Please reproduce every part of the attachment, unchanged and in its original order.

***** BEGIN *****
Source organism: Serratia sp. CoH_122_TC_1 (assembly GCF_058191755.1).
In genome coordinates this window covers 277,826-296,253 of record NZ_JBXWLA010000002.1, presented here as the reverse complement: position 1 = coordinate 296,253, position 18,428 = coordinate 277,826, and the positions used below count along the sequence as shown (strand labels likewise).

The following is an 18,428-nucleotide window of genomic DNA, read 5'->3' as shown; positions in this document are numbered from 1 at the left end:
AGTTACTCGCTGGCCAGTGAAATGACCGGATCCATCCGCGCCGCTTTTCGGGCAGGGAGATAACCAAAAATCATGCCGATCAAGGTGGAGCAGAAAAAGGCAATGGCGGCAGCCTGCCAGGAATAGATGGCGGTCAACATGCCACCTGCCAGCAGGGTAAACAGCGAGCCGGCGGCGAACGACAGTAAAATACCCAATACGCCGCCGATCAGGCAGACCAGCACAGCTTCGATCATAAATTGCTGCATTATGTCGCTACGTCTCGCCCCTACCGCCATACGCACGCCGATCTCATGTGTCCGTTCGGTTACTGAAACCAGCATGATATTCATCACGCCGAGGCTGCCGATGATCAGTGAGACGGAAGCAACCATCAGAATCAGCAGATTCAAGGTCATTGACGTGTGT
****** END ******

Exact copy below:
Source organism: Serratia sp. CoH_122_TC_1 (assembly GCF_058191755.1).
In genome coordinates this window covers 277,826-296,253 of record NZ_JBXWLA010000002.1, presented here as the reverse complement: position 1 = coordinate 296,253, position 18,428 = coordinate 277,826, and the positions used below count along the sequence as shown (strand labels likewise).

The following is an 18,428-nucleotide window of genomic DNA, read 5'->3' as shown; positions in this document are numbered from 1 at the left end:
AGTTACTCGCTGGCCAGTGAAATGACCGGATCCATCCGCGCCGCTTTTCGGGCAGGGAGATAACCAAAAATCATGCCGATCAAGGTGGAGCAGAAAAAGGCAATGGCGGCAGCCTGCCAGGAATAGATGGCGGTCAACATGCCACCTGCCAGCAGGGTAAACAGCGAGCCGGCGGCGAACGACAGTAAAATACCCAATACGCCGCCGATCAGGCAGACCAGCACAGCTTCGATCATAAATTGCTGCATTATGTCGCTACGTCTCGCCCCTACCGCCATACGCACGCCGATCTCATGTGTCCGTTCGGTTACTGAAACCAGCATGATATTCATCACGCCGAGGCTGCCGATGATCAGTGAGACGGAAGCAACCATCAGAATCAGCAGATTCAAGGTCATTGACGTGTGT